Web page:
About The Book
In his monograph Framing the Ukrainian Peasantry in Habsburg Galicia, 1846–1914, Andriy Zayarnyuk traces the evolution of modern collective identities among Ukrainian peasants in Austrian-ruled Galicia. His examination of identity-construction processes spans from the introduction of a new social system by Austrian emperors in the late eighteenth century to the establishment of an organized nationally conscious rural public space at the beginning of the twentieth century. Zayarnyuk’s inquiry probes several contexts: intellectual discussion of peasant national and social identity; popular representation of the peasantry; and peasant self-representation, including response to peasant-targeted programs and the work and influence of political and social activists in villages.
The book focuses on a particular region of Galicia (the Sambir area in the Boiko region) for its discussion of identity politics at the grass-roots level, narrowing in on specific villages and analyzing the work of village-activist networks. The breadth of his data allows the author to explore an alternative to the generally accepted notion of the linear development of the Ukrainian national movement and Ukrainian national consciousness in Galicia. The book presents a complex articulation of peasant-identity recognition based on competing visions of national-community identity, modern individual identity, as well as social problems and their proposed solutions. The author emphasizes the peasants’ own influence on those identity-construction processes by including insightful accounts of the lives and agendas of peasants and peasant activists.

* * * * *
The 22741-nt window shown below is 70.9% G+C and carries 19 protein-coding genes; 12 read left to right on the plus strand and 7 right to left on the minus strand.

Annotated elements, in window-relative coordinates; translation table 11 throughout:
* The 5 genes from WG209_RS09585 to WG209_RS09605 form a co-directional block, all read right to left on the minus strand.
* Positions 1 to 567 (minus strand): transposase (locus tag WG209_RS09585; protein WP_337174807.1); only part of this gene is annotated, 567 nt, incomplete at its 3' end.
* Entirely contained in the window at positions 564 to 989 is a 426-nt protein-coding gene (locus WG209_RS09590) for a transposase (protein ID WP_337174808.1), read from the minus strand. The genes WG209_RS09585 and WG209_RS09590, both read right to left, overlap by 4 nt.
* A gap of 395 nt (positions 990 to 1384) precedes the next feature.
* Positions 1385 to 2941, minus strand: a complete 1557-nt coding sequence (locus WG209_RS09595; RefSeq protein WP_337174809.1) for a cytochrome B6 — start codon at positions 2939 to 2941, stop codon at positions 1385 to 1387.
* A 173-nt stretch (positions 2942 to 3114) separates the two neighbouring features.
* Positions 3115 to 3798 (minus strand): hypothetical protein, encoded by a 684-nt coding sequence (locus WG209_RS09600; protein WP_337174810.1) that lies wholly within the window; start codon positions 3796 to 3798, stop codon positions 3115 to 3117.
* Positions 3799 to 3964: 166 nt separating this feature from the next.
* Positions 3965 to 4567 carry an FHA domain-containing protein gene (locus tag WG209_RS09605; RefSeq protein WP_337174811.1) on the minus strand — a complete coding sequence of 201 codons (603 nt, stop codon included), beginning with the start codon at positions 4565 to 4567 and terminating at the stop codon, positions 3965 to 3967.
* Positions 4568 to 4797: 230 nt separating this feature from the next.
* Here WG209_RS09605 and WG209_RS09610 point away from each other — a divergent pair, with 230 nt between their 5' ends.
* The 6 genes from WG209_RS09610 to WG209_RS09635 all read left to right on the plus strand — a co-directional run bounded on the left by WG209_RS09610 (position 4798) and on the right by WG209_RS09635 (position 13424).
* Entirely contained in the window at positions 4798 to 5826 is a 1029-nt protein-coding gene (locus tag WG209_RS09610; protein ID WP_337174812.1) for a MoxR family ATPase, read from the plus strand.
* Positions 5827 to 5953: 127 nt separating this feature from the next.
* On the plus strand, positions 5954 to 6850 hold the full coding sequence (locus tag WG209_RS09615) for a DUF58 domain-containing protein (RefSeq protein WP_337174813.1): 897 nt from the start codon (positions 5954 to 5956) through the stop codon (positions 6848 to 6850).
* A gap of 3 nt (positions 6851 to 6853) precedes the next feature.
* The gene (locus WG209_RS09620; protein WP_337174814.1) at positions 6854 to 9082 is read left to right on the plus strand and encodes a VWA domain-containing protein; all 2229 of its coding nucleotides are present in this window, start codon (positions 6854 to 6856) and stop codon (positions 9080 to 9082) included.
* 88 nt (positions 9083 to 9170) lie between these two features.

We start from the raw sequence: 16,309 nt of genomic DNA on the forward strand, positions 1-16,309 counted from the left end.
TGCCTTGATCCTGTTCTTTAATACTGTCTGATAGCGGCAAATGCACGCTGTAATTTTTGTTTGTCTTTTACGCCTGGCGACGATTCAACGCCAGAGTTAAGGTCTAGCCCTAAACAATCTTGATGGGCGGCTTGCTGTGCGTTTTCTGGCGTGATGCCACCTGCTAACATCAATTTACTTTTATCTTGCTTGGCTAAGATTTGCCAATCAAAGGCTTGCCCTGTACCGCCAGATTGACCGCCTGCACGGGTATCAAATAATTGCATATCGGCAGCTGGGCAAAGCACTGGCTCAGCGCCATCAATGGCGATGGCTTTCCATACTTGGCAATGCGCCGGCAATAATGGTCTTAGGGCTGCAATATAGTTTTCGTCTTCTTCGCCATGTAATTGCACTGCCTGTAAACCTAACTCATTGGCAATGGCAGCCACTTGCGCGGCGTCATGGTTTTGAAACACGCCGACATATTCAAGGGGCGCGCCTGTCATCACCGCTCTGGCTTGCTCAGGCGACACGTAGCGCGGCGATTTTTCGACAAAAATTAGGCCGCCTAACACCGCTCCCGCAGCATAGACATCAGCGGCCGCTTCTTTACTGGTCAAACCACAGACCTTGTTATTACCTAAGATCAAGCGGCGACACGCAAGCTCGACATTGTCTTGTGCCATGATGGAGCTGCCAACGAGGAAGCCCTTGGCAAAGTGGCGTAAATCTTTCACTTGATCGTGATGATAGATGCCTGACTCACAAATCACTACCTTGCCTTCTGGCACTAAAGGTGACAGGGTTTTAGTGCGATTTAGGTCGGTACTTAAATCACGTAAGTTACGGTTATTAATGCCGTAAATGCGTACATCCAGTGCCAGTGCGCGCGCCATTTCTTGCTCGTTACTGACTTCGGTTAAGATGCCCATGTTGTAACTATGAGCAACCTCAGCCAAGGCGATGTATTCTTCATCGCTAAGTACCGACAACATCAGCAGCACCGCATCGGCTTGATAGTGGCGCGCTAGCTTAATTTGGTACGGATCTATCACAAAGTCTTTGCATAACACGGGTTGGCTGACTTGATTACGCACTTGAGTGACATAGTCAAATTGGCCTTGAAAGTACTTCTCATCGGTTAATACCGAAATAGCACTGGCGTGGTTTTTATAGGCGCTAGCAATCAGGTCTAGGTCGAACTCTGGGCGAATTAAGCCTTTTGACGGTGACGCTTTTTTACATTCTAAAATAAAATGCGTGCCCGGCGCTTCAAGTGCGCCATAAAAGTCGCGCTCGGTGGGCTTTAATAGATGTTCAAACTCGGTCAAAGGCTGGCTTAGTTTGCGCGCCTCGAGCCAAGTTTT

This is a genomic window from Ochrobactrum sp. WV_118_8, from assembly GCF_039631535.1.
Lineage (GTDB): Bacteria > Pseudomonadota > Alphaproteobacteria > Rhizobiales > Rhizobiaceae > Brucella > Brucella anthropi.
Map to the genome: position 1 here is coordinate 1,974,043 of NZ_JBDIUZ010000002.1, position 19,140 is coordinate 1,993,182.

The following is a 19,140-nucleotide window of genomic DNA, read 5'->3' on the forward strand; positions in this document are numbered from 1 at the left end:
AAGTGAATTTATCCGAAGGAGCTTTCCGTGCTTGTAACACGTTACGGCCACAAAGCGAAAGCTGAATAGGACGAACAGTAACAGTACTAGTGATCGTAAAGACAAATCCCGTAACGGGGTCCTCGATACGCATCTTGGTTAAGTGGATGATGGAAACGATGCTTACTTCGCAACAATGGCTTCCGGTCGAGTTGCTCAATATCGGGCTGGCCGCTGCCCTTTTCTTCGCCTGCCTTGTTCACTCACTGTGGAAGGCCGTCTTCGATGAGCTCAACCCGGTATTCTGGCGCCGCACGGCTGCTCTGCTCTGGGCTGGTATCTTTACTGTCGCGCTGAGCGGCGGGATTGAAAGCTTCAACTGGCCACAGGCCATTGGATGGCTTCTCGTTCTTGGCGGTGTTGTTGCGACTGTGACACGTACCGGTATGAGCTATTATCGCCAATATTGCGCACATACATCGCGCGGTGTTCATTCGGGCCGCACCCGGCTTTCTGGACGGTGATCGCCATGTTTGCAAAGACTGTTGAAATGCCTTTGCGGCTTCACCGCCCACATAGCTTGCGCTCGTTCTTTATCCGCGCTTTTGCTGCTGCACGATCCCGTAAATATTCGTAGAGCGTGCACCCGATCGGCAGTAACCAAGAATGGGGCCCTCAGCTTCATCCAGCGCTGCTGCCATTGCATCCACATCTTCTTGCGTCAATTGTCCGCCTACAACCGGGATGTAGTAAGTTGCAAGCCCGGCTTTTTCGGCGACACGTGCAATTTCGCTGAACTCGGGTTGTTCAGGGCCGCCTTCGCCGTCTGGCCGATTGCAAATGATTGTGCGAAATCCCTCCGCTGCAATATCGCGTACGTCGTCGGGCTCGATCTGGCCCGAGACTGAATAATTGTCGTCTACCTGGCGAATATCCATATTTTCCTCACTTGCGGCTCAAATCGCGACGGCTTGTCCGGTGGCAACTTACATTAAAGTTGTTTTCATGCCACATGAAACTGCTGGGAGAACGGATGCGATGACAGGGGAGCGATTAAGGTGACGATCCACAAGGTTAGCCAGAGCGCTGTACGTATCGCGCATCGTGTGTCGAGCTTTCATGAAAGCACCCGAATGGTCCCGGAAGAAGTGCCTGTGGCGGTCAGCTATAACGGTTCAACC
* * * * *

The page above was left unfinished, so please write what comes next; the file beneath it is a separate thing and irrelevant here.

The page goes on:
This book also provides a rich source of information on the local history of the Boiko region, and in particular, the Sambir and Staryi Sambir areas of Galicia.
About The Author
Andriy Zayarnyuk is an associate professor in the Department of History at the University of Winnipeg. He received his Ph.D. in history from the University of …
- Christopher Gilley's review in Ab Imperio, Vol. 15, 2014, pp. 396-99
- Patrice Dabrowski's review in the Austrian History Yearbook, Vol. 46 (2015), pp. 422-23
- Keely Stauter-Halsted's review in The Russian Review, Vol. 74, No. 1 (January 2015), pp. 157-58
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